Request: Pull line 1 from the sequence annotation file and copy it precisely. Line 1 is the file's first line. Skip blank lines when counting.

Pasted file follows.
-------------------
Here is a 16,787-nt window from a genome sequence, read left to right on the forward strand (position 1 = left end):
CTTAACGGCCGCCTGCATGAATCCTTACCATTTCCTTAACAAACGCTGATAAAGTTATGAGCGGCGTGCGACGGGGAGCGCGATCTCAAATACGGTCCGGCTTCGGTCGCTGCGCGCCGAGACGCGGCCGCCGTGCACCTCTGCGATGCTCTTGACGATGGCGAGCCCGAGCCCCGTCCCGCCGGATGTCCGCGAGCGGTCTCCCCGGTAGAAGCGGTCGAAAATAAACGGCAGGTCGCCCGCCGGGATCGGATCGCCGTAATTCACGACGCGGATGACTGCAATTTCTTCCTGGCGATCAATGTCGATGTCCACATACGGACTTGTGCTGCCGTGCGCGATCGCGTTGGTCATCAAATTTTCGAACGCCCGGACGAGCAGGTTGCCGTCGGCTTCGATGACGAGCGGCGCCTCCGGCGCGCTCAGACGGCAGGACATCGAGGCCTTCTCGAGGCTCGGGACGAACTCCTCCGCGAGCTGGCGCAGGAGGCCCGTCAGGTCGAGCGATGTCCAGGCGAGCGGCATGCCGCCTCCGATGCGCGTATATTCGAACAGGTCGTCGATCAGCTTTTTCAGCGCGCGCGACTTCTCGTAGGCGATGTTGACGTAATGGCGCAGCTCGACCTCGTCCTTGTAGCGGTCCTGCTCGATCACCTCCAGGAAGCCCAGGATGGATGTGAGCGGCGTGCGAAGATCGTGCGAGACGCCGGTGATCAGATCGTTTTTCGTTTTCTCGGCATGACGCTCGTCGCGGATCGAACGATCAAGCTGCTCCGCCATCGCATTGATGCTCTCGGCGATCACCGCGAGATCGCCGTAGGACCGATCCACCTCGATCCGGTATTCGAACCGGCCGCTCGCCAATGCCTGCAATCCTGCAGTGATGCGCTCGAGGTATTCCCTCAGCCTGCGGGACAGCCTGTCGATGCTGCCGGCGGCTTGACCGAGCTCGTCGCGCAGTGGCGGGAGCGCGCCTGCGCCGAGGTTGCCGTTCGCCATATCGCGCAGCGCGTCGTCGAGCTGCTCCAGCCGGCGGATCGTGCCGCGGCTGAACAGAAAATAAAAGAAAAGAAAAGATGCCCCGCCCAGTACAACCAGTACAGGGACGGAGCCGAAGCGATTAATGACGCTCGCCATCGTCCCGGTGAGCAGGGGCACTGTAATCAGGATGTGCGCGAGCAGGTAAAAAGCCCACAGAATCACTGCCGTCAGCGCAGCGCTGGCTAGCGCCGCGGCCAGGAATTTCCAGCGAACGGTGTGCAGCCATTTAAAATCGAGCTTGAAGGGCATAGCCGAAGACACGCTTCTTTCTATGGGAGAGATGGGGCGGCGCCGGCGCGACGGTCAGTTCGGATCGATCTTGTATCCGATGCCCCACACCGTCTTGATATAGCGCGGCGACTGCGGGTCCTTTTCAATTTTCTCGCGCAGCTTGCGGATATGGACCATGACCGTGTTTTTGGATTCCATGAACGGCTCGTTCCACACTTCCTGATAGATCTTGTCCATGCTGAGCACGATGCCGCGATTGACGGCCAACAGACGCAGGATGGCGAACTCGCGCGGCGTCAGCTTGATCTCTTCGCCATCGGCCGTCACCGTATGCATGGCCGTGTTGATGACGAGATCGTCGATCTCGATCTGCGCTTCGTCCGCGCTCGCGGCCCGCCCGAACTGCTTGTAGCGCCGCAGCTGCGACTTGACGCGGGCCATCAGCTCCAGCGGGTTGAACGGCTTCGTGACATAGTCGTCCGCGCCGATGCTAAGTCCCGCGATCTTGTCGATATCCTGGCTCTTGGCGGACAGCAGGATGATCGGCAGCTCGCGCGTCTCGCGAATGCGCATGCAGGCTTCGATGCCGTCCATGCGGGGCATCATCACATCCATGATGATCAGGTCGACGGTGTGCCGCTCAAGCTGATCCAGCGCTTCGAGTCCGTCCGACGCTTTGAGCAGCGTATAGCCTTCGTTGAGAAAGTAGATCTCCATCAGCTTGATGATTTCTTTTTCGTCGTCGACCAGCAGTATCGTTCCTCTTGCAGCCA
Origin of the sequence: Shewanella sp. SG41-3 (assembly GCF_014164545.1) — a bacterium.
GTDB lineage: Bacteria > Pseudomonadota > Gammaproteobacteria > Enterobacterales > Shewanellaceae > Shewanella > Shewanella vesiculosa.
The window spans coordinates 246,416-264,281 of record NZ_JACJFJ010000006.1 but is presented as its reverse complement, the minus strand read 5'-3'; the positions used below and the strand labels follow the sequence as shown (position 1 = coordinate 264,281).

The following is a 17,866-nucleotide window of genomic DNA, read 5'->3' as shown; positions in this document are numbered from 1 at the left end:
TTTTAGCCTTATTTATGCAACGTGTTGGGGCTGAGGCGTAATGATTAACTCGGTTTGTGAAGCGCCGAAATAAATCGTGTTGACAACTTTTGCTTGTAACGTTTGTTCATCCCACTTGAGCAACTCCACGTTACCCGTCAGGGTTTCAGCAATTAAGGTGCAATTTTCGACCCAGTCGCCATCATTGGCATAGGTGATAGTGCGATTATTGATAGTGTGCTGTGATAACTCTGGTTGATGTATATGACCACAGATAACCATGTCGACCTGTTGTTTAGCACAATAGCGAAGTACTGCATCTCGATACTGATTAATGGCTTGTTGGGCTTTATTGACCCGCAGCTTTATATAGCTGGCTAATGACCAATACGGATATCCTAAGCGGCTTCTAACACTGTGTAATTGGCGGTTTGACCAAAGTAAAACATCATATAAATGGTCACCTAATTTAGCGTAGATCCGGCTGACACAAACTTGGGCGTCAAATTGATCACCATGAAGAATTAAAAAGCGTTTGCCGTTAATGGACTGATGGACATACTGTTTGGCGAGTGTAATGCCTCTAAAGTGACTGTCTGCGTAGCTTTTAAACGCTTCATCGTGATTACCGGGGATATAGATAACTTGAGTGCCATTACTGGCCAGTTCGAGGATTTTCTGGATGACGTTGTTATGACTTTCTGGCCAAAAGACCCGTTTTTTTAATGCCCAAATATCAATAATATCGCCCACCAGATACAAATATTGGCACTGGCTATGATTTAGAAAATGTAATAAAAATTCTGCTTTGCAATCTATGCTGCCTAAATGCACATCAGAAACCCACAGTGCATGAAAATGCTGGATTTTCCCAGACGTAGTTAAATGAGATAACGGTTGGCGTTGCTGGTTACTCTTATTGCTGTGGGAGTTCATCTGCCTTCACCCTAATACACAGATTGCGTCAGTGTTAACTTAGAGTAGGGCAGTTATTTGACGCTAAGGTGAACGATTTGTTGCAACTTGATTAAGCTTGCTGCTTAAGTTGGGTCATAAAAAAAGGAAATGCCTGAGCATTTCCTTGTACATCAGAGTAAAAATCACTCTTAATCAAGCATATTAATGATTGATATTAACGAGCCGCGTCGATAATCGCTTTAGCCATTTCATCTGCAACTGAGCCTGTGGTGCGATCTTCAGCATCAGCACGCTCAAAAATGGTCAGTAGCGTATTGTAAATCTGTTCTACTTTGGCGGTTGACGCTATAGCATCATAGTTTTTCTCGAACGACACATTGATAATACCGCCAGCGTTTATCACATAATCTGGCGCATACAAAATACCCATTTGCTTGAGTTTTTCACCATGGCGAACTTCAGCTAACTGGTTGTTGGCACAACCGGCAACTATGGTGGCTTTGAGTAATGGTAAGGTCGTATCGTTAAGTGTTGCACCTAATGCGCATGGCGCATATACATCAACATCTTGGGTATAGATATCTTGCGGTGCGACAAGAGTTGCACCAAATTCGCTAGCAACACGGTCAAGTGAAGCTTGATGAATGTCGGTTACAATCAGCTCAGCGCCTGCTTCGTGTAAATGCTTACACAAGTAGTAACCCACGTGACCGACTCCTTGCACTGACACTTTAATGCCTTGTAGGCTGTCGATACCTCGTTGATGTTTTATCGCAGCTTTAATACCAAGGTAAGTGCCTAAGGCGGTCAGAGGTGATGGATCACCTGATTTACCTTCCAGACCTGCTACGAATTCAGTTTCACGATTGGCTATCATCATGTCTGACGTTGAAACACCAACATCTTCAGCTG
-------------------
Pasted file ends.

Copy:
Here is a 16,787-nt window from a genome sequence, read left to right on the forward strand (position 1 = left end):